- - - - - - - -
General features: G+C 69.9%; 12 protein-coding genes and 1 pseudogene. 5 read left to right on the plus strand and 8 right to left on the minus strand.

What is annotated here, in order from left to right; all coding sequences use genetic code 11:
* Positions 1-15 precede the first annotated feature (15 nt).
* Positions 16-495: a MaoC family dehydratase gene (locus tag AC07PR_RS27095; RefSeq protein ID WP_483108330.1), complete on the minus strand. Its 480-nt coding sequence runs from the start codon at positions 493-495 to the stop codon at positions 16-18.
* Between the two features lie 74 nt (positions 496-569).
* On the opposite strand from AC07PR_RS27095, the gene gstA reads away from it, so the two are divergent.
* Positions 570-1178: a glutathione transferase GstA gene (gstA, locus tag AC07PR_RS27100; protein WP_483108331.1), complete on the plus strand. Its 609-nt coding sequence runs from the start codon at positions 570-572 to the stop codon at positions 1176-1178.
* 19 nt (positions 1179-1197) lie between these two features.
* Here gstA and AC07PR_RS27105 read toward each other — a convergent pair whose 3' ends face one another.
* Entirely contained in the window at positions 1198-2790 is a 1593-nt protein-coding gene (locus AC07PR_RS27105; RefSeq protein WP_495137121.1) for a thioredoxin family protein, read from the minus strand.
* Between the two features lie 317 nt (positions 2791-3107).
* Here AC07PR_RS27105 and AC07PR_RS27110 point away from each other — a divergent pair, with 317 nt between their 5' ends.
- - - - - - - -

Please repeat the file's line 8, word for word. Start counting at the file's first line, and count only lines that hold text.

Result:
* 19 nt (positions 1179-1197) lie between these two features.